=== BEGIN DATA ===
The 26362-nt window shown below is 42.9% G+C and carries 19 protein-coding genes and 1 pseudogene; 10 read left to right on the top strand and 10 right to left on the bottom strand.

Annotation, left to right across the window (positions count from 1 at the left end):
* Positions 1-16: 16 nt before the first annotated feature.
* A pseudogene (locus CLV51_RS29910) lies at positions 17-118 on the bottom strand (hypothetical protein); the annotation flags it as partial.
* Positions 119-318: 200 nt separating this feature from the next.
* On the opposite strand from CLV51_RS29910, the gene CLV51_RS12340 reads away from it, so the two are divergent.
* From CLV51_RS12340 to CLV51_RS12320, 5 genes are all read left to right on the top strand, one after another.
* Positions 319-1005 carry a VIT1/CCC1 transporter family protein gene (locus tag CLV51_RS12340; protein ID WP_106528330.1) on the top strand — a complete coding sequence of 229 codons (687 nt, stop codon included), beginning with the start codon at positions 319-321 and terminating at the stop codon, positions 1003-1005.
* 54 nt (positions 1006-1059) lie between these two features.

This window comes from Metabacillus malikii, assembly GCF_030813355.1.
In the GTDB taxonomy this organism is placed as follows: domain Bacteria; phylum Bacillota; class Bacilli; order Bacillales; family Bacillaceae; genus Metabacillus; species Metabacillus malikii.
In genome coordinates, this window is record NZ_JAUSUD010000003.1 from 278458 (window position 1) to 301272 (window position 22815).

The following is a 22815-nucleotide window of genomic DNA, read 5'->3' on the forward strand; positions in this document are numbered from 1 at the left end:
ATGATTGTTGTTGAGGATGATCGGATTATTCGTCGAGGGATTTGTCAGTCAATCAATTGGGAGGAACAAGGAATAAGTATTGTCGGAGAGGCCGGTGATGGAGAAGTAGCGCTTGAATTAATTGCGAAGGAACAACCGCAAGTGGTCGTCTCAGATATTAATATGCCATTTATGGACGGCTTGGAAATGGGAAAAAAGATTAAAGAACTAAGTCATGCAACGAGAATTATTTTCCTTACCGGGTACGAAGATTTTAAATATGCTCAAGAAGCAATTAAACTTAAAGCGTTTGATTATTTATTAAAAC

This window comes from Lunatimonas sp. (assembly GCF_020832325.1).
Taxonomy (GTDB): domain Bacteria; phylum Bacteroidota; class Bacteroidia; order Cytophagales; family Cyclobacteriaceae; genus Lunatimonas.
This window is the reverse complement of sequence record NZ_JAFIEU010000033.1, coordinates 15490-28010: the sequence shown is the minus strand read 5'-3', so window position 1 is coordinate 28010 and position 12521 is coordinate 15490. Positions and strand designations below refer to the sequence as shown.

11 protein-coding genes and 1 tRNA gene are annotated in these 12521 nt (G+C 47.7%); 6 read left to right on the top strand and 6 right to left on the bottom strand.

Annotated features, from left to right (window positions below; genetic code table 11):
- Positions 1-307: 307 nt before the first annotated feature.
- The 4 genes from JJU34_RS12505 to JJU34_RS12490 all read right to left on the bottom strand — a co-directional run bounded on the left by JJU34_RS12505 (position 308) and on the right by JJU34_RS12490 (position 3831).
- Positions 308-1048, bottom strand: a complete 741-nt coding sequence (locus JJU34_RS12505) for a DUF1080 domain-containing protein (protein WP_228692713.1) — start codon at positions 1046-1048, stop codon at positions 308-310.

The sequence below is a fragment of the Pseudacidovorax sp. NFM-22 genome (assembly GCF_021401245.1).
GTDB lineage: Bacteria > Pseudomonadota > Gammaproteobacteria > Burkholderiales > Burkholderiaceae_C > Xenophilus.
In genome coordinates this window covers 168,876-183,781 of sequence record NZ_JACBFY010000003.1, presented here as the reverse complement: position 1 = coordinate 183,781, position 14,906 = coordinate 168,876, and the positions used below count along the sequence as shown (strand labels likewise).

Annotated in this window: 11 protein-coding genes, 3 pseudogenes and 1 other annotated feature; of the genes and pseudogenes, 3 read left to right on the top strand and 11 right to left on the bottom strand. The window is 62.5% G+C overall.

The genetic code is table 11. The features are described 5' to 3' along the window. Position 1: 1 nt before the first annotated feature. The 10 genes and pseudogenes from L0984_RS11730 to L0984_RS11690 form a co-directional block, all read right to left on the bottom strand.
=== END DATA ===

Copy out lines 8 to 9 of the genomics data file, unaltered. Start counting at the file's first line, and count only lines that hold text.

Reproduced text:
* Positions 319-1005 carry a VIT1/CCC1 transporter family protein gene (locus tag CLV51_RS12340; protein ID WP_106528330.1) on the top strand — a complete coding sequence of 229 codons (687 nt, stop codon included), beginning with the start codon at positions 319-321 and terminating at the stop codon, positions 1003-1005.
* 54 nt (positions 1006-1059) lie between these two features.